Making A Gift of Our Wounds

Toy dirty bear lies on the ground among the ruins. Abandoned houses

making a gift of out wounds
Making a gift of our wounds

Making a gift of our wounds

“Making a gift of our wounds” is a most peculiar phrase for a piece on Ascension Sunday. Had I not listened to Father John Paul Mary’s homily on the EWTN daily mass this past Thursday, the phrase would never have occurred to me. But the more I ponder the words of the priest, the more I understand.

A brief aside-until the churches closed, neither my husband nor I had never participated in a television mass or heard of the Franciscan Missionaries of the Eternal Word. Now a day without these Friars and their sacraments spilling into our living room-consecrating our home- is unimaginable. A most surprising gift of these strange times we are living in.

Fr. John Paul began his Thursday morning homily by reading an excerpt from a letter from a grief-stricken woman in Oceanside, California. Easter was supposed to be a time of overwhelming joy and celebration but she felt no gladness, only unrelenting sadness. Her husband had died and his body lay in the morgue. There could be no funeral and her grief was raw and terrible.

Looking directly at the camera, Fr. John Paul said slowly, emphatically, and with authority, “You are not alone. All members in the Mystical Body of Christ are praying for you. Christ, our Head, is with you.”

Turning to his left, he pointed to the extraordinary profusion of roses sent in response to the Friars’ request for a rose garden for Our Lady. To commemorate the 100th anniversary of Our Lady of Fatima on May 13th, 2020 would viewers send a single rose? Indeed they did: over 6000 roses arrived at that chapel from all over the world.

Photo Church Pop

The priest said, “This is gift. There is no way the Friars and I can express our gratitude for your love of Our Lady, EWTN and for us.

Turning to the Gospel reading for Thursday, Fr. John Paul said, “The Christian life is a journey filled with sadness and grief.”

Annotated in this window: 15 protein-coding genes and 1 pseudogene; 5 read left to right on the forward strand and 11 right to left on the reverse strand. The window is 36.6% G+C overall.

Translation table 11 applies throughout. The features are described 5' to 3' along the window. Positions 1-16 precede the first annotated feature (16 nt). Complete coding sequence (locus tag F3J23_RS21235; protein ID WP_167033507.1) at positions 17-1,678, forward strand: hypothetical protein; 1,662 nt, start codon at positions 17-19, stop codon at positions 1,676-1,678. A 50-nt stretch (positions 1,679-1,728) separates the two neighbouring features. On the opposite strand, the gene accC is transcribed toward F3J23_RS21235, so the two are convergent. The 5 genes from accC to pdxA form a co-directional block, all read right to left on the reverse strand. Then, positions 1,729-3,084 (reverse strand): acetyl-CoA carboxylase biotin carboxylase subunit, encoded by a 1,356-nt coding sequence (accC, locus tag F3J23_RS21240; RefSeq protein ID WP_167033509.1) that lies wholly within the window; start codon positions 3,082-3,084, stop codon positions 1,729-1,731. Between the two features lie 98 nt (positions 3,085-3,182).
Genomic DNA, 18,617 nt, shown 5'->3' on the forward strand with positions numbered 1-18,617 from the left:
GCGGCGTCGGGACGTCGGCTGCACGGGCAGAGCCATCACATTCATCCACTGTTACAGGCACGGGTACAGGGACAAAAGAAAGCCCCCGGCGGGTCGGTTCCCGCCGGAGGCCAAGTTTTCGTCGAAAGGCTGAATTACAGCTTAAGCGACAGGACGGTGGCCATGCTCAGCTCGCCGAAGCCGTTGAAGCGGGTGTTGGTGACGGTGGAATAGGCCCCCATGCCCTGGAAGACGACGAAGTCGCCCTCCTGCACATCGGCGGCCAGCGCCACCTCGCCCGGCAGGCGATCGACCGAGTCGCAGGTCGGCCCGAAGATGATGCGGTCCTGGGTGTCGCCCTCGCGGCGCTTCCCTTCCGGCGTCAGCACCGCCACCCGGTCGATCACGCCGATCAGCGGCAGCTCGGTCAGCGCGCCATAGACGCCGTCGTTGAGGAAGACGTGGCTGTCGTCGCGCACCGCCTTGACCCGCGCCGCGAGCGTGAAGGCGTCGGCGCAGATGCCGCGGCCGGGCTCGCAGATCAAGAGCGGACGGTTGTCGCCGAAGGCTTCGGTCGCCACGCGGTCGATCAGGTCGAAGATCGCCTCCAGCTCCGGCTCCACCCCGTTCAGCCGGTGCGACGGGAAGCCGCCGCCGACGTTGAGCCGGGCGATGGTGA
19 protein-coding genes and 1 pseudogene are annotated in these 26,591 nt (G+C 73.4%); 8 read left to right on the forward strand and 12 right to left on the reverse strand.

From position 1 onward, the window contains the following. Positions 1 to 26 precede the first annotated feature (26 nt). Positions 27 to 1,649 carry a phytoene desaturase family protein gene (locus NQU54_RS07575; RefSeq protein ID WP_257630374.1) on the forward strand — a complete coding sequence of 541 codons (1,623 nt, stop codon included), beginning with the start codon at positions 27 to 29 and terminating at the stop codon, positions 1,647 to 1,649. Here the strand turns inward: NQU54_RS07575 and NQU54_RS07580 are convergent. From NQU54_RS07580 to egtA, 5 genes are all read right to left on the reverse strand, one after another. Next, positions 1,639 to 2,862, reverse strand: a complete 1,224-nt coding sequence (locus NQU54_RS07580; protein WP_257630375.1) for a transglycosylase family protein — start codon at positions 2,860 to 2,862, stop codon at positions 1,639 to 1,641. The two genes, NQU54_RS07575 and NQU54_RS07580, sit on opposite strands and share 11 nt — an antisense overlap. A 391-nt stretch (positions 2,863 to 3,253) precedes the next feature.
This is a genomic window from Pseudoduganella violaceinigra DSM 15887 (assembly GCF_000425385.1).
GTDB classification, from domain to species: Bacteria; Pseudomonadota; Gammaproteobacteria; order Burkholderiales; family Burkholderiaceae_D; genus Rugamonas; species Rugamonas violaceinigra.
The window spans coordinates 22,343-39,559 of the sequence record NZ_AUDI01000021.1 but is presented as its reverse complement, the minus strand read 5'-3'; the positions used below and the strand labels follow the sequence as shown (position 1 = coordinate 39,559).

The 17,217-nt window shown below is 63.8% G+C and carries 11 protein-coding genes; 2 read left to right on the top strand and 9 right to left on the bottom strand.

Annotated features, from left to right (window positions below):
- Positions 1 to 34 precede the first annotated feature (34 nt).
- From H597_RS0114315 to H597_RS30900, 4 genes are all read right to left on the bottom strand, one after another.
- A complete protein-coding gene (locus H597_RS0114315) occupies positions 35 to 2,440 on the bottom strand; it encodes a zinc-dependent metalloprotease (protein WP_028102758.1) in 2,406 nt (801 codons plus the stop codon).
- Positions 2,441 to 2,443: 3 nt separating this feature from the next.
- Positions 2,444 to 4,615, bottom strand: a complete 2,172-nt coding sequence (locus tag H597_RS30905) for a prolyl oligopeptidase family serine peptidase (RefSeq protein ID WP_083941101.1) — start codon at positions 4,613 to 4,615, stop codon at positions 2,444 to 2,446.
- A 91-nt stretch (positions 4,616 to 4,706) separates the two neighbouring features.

With a smile, he added, “But there is joy too!” How can we look at those roses and not feel joy? Or the night sky with its millions of stars?

“Listen once again to His words to the Apostles-and to us” he said:

“A little while, and you will see me no more; again a little while, and you will see me.” Some of his disciples said to one another, “What is this that he says to us, `A little while, and you will not see me, and again a little while, and you will see me’; and, `because I go to the Father’?”

They said, “What does he mean by `a little while’? We do not know what he means.” Jesus knew that they wanted to ask him; so he said to them, “Is this what you are asking yourselves, what I meant by saying, `A little while, and you will not see me, and again a little while, and you will see me’?

Truly, truly, I say to you, you will weep and lament, but the world will rejoice; you will be sorrowful, but your sorrow will turn into joy.

John 16

Since it was Ascension Thursday, Fr. John Paul described the perfected resurrected body of Christ as perfected and resurrected but retaining all of His wounds:

  • The wounds in His head from the crown of thorns.
  • The wounds from the nails in His hands.
  • On His feet.
  • The wound in His side from the Roman soldier’s lance plunging into His heart and releasing a gush of blood and water.

Fr. John Paul explains: “Jesus retains all those wounds as gift to Our Father. See Father what I bring you? Look at my head, my feet, my hands and side.

“Justice has been done. I have overcome the world. By these wounds, Humanity has been restored to its rightful place as your sons and daughters.

making a gift of our wounds
Making a gift of our wounds

“I have conquered sin and death for they are the same.”

Never did I think to ask myself why the wounds remain in the perfected Body of the Resurrected Lord.

Until now.

And I think of what I know-what we all know about joy and sorrow, they are one and the same. Long ago, I memorized the words of Kahil Gibran, even in those dark years of atheism, I understood the truth of his words.


Your joy is your sorrow unmasked.
And the selfsame well from which your laughter rises was
oftentimes filled with tears.
And how else can it be?
The deeper that sorrow carves into your being, the more joy you can contain.

On Joy and Sorrow

I think of the story of a man prostrate at the foot of the cross. His heart overflowing with contrition, love, sorrow, repentance, and overwhelming desire to give the Lord something… anything.

“Lord, I give you all of my works.” He had written many books which had made him wealthy.

From the cross, he heard, “I gave you the gift of knowledge and understanding so that you could write those books, they are my gifts to you.”

“Lord, I give you my health, vigor and intelligence.”

From the cross, he heard, “These also are my gifts to you, my son.”

“Lord, I give you my loving family, my children and wife.”

“Could you not know I have given these people to you? They were chosen by me-for you.”

After many more failed attempts, the man sobbed, “Lord, what can I give you?”

“Your sins, my son, give me your sins!

May each one of us seven and a half billion souls learn-yearn- to make a gift of our wounds to Him.

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